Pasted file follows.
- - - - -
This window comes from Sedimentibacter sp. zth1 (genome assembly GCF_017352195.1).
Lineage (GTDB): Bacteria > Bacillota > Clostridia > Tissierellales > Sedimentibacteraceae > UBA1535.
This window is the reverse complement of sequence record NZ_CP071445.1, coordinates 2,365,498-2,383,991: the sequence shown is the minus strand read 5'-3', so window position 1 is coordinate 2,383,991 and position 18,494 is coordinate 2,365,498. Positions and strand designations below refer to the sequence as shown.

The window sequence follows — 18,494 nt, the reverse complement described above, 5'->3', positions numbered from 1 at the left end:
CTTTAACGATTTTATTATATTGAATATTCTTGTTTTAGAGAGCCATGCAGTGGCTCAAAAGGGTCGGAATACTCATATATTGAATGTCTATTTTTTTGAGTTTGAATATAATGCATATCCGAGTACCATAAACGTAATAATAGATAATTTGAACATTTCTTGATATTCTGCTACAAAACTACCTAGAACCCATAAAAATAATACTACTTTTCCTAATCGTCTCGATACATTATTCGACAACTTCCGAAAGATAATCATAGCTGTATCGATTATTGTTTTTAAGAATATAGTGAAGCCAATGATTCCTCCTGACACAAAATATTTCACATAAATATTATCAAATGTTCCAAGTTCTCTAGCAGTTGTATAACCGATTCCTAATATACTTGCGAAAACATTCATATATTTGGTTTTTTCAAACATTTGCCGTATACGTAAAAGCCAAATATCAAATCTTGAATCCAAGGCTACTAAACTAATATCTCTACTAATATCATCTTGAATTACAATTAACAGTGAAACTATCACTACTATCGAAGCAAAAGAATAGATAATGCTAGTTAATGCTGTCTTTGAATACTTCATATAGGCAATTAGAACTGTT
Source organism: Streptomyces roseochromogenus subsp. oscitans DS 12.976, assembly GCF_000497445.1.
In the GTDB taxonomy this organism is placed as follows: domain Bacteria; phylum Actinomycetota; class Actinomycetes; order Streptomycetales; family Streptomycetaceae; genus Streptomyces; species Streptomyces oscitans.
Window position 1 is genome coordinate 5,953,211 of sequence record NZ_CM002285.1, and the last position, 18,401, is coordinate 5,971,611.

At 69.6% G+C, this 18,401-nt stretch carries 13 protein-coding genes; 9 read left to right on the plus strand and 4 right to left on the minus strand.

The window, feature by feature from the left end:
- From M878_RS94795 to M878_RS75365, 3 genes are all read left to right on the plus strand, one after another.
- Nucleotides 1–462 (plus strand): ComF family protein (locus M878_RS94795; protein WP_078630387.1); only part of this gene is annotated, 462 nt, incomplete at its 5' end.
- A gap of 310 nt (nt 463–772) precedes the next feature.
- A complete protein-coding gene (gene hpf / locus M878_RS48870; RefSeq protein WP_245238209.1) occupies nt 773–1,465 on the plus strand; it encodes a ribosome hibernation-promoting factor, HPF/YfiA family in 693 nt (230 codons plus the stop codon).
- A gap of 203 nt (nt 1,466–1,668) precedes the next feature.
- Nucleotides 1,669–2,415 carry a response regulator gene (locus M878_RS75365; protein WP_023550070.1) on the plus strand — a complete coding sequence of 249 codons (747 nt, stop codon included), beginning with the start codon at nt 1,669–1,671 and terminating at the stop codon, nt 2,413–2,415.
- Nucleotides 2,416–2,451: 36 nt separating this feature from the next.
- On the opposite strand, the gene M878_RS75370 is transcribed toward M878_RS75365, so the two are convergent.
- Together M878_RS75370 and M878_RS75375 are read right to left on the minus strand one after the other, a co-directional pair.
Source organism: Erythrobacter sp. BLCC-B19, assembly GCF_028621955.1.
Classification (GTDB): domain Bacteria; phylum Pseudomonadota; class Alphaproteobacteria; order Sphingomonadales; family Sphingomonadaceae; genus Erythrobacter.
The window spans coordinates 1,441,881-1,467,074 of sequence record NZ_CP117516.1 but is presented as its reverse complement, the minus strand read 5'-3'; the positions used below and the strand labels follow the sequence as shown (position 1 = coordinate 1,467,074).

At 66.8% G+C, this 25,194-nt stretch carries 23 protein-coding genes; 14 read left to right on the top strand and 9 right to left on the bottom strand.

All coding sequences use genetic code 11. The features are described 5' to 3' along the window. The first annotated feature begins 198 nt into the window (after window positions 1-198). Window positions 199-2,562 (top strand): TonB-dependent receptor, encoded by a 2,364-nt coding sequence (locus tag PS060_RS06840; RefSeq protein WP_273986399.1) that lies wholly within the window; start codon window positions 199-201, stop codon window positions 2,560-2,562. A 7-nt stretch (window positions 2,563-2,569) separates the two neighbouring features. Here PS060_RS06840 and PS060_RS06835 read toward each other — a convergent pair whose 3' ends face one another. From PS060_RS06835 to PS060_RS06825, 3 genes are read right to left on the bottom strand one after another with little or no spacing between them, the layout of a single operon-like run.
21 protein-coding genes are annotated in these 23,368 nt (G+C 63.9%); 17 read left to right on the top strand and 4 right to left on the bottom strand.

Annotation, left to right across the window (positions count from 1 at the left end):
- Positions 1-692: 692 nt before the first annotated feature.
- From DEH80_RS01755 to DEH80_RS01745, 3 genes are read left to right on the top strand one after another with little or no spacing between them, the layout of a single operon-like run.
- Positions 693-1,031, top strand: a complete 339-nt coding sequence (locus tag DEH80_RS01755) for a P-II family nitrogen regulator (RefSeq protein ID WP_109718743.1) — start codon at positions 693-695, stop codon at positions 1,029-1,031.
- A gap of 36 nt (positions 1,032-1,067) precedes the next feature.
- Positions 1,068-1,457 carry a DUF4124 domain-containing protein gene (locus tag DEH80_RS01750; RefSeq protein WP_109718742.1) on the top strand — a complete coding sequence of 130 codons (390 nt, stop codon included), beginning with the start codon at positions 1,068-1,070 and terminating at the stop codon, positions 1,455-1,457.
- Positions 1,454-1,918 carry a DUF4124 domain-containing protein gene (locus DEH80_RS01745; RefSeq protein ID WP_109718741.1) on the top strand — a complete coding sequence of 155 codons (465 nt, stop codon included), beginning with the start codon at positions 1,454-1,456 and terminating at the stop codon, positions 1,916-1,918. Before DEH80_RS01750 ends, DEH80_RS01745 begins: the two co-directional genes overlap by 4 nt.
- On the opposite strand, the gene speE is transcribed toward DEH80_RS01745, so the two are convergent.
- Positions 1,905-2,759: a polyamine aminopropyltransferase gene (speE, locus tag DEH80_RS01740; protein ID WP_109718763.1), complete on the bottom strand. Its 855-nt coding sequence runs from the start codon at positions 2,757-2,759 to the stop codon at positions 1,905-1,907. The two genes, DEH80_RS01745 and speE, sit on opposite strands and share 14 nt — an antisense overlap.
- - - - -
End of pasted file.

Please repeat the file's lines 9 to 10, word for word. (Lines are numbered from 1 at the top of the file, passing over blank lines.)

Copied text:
At 69.6% G+C, this 18,401-nt stretch carries 13 protein-coding genes; 9 read left to right on the plus strand and 4 right to left on the minus strand.

The window, feature by feature from the left end: